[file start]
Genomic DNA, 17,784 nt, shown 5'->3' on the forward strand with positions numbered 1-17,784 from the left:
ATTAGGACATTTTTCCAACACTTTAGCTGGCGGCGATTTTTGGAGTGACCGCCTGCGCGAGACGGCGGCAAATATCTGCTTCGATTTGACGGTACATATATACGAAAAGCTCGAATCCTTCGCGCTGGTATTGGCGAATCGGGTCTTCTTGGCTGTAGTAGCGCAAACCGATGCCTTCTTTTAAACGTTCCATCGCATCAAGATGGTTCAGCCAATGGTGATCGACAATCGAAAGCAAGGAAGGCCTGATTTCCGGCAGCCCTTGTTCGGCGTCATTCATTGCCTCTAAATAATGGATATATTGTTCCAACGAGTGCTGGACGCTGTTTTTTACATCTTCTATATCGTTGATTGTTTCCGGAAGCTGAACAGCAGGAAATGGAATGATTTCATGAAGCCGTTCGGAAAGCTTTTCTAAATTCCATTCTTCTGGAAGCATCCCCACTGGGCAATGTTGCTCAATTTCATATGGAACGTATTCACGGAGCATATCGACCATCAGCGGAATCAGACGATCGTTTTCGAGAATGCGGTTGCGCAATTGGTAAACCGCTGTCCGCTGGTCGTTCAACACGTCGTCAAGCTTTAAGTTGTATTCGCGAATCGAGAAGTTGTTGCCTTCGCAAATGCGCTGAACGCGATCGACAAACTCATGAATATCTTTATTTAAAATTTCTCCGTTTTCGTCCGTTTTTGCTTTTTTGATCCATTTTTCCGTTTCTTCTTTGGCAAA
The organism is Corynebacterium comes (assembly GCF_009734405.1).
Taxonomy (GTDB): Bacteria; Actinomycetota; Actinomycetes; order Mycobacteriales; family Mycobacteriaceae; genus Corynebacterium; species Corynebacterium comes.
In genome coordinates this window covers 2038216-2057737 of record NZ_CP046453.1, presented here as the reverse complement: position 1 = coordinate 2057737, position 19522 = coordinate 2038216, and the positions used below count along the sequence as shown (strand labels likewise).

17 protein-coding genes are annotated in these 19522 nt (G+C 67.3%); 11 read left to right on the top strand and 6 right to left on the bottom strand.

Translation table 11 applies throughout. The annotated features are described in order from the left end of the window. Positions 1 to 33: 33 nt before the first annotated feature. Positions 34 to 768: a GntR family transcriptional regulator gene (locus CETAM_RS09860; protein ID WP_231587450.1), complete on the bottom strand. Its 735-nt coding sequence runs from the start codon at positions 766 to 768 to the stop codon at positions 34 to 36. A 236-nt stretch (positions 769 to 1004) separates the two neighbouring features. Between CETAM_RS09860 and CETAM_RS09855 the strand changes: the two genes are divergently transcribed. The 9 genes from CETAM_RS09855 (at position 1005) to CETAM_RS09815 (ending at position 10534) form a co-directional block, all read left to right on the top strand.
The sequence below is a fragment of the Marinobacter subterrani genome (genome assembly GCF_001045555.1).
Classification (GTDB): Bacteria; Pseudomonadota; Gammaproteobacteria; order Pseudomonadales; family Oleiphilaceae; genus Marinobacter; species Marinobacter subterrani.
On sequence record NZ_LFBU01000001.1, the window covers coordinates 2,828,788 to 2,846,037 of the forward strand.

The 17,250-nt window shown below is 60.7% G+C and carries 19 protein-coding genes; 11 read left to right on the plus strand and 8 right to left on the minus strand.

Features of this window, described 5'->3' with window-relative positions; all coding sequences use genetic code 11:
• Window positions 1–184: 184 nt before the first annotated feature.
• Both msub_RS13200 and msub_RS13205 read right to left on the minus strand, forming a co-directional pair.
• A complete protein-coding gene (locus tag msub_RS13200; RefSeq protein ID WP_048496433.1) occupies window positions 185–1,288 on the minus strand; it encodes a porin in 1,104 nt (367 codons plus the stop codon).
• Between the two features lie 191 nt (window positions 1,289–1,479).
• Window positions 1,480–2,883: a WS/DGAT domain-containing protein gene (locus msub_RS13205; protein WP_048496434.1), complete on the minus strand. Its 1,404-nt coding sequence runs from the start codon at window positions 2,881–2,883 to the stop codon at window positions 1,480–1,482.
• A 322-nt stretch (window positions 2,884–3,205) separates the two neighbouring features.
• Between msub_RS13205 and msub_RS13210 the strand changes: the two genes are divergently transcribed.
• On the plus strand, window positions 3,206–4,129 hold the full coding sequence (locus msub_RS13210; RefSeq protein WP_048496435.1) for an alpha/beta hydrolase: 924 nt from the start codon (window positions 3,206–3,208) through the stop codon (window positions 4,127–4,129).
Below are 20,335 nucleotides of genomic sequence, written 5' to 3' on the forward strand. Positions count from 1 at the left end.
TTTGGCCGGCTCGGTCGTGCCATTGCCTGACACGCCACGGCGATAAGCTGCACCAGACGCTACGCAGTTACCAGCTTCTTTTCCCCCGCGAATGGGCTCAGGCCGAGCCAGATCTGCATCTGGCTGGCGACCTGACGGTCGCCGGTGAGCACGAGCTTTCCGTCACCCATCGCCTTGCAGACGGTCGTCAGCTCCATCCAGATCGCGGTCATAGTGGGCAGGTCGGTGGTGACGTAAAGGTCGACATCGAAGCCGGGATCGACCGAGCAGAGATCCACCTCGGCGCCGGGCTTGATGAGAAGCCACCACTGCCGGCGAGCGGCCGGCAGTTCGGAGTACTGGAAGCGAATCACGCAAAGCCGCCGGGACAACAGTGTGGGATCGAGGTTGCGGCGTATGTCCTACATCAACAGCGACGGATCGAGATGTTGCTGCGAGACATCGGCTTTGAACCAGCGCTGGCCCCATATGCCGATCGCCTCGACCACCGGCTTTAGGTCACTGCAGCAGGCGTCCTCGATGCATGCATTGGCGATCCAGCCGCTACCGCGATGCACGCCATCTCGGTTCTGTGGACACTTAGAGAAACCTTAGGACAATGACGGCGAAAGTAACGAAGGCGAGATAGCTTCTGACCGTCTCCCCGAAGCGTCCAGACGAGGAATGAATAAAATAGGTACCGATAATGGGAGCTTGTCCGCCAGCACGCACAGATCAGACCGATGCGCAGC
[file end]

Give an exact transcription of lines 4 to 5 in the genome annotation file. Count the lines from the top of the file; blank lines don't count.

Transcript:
Taxonomy (GTDB): Bacteria; Actinomycetota; Actinomycetes; order Mycobacteriales; family Mycobacteriaceae; genus Corynebacterium; species Corynebacterium comes.
In genome coordinates this window covers 2038216-2057737 of record NZ_CP046453.1, presented here as the reverse complement: position 1 = coordinate 2057737, position 19522 = coordinate 2038216, and the positions used below count along the sequence as shown (strand labels likewise).